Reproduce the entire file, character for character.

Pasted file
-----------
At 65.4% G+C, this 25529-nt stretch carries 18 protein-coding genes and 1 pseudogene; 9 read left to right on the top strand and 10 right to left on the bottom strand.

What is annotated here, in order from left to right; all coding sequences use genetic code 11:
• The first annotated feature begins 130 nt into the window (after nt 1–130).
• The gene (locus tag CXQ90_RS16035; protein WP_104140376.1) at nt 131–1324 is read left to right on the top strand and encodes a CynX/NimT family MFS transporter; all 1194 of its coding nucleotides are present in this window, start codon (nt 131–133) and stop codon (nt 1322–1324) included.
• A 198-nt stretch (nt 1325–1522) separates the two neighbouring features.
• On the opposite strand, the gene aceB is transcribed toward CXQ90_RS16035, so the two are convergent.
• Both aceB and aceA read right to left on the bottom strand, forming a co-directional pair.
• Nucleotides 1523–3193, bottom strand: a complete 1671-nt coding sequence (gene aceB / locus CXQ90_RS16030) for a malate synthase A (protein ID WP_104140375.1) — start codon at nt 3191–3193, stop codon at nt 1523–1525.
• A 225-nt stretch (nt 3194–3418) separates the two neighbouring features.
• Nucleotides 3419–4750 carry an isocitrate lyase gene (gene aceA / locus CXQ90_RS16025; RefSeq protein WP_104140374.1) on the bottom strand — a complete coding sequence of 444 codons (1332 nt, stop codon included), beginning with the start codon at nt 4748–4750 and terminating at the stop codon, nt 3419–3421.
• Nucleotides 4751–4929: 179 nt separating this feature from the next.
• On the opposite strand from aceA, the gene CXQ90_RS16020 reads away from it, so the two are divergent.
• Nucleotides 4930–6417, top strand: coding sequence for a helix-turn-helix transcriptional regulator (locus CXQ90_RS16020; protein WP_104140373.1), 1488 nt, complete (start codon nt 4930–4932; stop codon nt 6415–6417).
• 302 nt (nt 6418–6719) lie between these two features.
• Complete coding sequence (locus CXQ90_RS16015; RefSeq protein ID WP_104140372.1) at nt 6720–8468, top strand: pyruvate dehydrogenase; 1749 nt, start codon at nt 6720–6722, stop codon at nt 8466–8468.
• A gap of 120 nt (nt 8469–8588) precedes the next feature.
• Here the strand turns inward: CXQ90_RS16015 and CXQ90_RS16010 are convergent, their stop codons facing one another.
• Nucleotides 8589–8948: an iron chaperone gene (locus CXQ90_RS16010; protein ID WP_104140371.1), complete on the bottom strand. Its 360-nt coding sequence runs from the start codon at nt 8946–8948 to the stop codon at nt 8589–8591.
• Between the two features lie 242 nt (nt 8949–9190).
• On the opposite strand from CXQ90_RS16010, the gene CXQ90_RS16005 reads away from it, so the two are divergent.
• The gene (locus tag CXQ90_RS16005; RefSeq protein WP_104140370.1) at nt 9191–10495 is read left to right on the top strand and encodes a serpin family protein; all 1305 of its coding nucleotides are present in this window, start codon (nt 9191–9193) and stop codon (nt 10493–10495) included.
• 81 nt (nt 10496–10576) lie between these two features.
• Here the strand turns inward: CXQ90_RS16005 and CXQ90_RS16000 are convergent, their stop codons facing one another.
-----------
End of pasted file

At 65.4% G+C, this 25529-nt stretch carries 18 protein-coding genes and 1 pseudogene; 9 read left to right on the top strand and 10 right to left on the bottom strand.

What is annotated here, in order from left to right; all coding sequences use genetic code 11:
• The first annotated feature begins 130 nt into the window (after nt 1–130).
• The gene (locus tag CXQ90_RS16035; protein WP_104140376.1) at nt 131–1324 is read left to right on the top strand and encodes a CynX/NimT family MFS transporter; all 1194 of its coding nucleotides are present in this window, start codon (nt 131–133) and stop codon (nt 1322–1324) included.
• A 198-nt stretch (nt 1325–1522) separates the two neighbouring features.
• On the opposite strand, the gene aceB is transcribed toward CXQ90_RS16035, so the two are convergent.
• Both aceB and aceA read right to left on the bottom strand, forming a co-directional pair.
• Nucleotides 1523–3193, bottom strand: a complete 1671-nt coding sequence (gene aceB / locus CXQ90_RS16030) for a malate synthase A (protein ID WP_104140375.1) — start codon at nt 3191–3193, stop codon at nt 1523–1525.
• A 225-nt stretch (nt 3194–3418) separates the two neighbouring features.
• Nucleotides 3419–4750 carry an isocitrate lyase gene (gene aceA / locus CXQ90_RS16025; RefSeq protein WP_104140374.1) on the bottom strand — a complete coding sequence of 444 codons (1332 nt, stop codon included), beginning with the start codon at nt 4748–4750 and terminating at the stop codon, nt 3419–3421.
• Nucleotides 4751–4929: 179 nt separating this feature from the next.
• On the opposite strand from aceA, the gene CXQ90_RS16020 reads away from it, so the two are divergent.
• Nucleotides 4930–6417, top strand: coding sequence for a helix-turn-helix transcriptional regulator (locus CXQ90_RS16020; protein WP_104140373.1), 1488 nt, complete (start codon nt 4930–4932; stop codon nt 6415–6417).
• 302 nt (nt 6418–6719) lie between these two features.
• Complete coding sequence (locus CXQ90_RS16015; RefSeq protein ID WP_104140372.1) at nt 6720–8468, top strand: pyruvate dehydrogenase; 1749 nt, start codon at nt 6720–6722, stop codon at nt 8466–8468.
• A gap of 120 nt (nt 8469–8588) precedes the next feature.
• Here the strand turns inward: CXQ90_RS16015 and CXQ90_RS16010 are convergent, their stop codons facing one another.
• Nucleotides 8589–8948: an iron chaperone gene (locus CXQ90_RS16010; protein ID WP_104140371.1), complete on the bottom strand. Its 360-nt coding sequence runs from the start codon at nt 8946–8948 to the stop codon at nt 8589–8591.
• Between the two features lie 242 nt (nt 8949–9190).
• On the opposite strand from CXQ90_RS16010, the gene CXQ90_RS16005 reads away from it, so the two are divergent.
• The gene (locus tag CXQ90_RS16005; RefSeq protein WP_104140370.1) at nt 9191–10495 is read left to right on the top strand and encodes a serpin family protein; all 1305 of its coding nucleotides are present in this window, start codon (nt 9191–9193) and stop codon (nt 10493–10495) included.
• 81 nt (nt 10496–10576) lie between these two features.
• Here the strand turns inward: CXQ90_RS16005 and CXQ90_RS16000 are convergent, their stop codons facing one another.